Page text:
“And all the world wondered after the beast.” It is with much disdain that John writes that the people of the whole earth are completely enamored of the beast. They worshipped the beast, saying that there is no other like it and no one can stand against it, and they worshipped the dragon (i.e., Satan), from whom the beast gets its authority. But all this is so much foolishness! God is the one they should worship. And the Lamb, who gets its authority from God, is the one against whom no one can stand!
It is almost unbelievable that “all the world” will worship both “the dragon” and “the beast.” There will be a lot of religion on earth but it will be godless and blasphemous.
4 And they worshipped the dragon which gave power unto the beast: and they worshipped the beast, saying, Who is like unto the beast? who is able to make war with him?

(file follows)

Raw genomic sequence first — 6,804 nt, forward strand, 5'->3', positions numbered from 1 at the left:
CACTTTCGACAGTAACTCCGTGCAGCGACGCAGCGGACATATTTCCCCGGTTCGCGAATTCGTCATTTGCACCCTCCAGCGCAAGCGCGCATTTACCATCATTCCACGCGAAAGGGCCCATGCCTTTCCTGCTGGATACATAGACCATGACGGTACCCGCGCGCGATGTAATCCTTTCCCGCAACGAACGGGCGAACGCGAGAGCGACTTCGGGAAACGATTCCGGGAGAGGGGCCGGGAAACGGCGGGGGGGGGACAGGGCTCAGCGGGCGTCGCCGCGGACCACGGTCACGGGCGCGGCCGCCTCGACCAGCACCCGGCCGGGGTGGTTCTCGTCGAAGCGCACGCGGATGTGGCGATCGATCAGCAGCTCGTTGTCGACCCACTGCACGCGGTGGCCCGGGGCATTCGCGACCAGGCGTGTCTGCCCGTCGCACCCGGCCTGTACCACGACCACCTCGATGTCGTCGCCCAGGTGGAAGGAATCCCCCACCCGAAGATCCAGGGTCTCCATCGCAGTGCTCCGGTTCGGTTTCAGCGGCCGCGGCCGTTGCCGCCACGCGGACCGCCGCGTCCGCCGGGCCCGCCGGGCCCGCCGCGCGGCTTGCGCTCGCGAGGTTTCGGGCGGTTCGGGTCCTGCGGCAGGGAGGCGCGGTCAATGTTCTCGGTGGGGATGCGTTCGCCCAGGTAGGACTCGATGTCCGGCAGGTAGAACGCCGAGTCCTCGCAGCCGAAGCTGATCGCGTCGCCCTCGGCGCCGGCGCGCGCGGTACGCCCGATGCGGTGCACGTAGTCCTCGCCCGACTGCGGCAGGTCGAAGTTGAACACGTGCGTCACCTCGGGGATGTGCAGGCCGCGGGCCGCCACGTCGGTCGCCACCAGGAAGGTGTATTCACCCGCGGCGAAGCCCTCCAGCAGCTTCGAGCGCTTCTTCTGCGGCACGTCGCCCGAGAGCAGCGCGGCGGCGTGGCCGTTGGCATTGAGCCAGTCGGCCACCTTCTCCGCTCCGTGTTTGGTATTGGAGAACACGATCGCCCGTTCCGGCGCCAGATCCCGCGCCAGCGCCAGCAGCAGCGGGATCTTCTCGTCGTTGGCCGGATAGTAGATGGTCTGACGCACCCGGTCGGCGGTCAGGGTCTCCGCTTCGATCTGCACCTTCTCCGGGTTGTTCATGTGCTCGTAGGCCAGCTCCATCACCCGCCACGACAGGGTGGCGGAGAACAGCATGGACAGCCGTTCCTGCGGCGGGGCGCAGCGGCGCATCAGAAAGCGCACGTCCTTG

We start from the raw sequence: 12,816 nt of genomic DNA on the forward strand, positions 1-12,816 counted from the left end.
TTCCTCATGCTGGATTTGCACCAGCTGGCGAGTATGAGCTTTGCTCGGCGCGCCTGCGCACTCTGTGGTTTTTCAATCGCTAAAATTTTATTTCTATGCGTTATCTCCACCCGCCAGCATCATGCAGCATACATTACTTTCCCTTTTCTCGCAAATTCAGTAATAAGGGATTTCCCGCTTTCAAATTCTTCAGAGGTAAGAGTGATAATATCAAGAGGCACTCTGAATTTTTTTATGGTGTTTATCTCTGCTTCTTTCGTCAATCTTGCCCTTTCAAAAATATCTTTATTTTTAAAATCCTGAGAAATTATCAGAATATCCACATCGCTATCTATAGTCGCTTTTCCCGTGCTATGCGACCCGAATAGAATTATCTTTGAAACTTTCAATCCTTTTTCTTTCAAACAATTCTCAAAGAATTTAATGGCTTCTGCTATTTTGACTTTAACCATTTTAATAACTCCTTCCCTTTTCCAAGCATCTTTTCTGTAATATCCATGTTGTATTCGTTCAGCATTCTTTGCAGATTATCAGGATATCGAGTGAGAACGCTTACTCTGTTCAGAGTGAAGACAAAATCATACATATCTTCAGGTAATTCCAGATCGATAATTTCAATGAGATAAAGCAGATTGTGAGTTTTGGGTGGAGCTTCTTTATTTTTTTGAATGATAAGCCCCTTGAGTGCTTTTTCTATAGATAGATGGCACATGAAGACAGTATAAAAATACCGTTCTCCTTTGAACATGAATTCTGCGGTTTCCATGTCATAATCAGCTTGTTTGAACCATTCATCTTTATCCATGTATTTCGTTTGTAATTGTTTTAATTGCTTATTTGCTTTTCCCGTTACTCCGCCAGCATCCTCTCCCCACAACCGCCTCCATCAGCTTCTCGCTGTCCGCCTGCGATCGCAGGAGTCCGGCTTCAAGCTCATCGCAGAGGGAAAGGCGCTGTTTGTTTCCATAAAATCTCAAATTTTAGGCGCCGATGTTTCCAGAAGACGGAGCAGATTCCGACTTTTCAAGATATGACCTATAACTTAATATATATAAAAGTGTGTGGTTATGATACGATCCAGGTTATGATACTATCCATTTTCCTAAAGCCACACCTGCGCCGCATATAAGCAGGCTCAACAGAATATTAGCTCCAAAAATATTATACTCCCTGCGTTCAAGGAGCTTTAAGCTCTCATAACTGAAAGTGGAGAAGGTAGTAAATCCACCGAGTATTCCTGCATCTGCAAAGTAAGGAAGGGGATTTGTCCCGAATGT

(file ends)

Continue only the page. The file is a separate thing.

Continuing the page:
“And they worshipped the dragon which gave power unto the beast.” The supernatural character of the beast makes him the object of worship along with Satan, the source of his power. It has always been Satan’s purpose to receive the worship due to God alone, as stated in Isaiah 14:14: “I will make myself like the Most High.” This is Satan’s final form of counterfeit religion in which he assumes the place of God the Father, and the beast or the world ruler assumes the role of King of kings as a substitute for Christ. This situation is probably introduced at the beginning of the last three and one-half years when the Great Tribulation begins.